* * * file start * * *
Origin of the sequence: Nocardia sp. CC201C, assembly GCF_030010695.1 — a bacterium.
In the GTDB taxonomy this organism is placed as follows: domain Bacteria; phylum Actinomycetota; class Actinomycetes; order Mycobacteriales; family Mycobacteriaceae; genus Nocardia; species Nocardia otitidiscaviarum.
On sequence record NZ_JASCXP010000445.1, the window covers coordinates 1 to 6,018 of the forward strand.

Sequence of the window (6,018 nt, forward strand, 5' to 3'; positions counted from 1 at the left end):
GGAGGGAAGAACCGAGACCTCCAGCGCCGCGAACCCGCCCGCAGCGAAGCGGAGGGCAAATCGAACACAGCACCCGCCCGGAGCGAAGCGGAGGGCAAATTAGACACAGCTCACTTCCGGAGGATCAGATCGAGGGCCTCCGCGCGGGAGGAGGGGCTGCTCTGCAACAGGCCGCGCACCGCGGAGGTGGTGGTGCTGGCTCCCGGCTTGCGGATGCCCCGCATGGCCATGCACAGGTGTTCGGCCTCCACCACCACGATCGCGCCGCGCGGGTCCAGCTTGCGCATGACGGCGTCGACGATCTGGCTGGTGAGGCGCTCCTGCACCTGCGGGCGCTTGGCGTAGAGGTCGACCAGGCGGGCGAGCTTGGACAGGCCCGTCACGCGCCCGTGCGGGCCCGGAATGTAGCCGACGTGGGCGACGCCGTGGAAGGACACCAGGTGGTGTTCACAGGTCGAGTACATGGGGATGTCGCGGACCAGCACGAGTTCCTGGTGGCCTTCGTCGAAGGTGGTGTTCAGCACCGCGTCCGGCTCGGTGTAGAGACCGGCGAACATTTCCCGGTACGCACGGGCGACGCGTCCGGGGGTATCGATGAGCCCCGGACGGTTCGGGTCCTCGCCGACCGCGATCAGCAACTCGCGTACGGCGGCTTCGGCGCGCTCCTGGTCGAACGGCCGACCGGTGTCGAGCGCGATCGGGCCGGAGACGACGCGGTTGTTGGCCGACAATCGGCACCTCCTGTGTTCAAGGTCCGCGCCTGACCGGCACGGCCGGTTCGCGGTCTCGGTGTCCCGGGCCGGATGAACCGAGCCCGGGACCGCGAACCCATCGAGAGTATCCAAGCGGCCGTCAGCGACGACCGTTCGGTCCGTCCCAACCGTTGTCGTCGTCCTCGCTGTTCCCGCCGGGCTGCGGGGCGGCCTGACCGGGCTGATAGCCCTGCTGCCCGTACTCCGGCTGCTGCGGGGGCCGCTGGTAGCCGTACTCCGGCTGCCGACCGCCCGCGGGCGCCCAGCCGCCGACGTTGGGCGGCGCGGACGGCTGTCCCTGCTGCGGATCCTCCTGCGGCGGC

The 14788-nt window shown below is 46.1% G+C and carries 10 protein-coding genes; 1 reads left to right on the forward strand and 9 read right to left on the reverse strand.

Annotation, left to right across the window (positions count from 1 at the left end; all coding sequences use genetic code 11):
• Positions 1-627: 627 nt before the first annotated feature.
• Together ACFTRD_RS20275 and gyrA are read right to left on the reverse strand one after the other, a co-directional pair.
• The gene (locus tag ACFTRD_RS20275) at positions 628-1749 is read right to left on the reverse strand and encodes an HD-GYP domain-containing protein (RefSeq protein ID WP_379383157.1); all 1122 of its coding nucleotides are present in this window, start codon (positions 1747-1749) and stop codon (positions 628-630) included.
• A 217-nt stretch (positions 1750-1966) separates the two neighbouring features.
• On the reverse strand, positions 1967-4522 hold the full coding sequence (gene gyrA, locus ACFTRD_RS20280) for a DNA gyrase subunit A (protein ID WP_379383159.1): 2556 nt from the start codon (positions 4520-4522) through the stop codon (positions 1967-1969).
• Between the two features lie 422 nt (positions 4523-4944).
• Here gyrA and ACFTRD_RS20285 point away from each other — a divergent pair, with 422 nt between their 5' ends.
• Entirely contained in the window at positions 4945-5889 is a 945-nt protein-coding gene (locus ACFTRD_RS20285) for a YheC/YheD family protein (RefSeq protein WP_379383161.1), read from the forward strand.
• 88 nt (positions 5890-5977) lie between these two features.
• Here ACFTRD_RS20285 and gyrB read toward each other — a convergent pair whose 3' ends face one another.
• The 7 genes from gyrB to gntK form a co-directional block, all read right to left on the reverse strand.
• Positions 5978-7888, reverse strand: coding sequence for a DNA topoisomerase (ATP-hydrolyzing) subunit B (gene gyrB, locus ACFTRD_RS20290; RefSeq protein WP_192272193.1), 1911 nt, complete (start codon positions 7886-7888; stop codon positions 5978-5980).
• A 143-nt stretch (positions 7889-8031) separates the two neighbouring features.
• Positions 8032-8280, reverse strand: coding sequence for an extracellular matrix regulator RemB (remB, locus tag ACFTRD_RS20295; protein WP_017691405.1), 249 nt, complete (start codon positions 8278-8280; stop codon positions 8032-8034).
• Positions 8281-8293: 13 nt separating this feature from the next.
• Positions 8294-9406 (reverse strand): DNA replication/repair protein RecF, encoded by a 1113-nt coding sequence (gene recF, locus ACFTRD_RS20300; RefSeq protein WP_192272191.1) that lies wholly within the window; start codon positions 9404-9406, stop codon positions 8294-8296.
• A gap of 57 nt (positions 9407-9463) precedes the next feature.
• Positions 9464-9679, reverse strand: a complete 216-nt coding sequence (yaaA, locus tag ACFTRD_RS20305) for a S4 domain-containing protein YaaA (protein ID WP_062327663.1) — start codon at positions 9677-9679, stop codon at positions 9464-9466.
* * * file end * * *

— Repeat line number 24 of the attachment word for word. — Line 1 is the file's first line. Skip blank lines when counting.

• A gap of 57 nt (positions 9407-9463) precedes the next feature.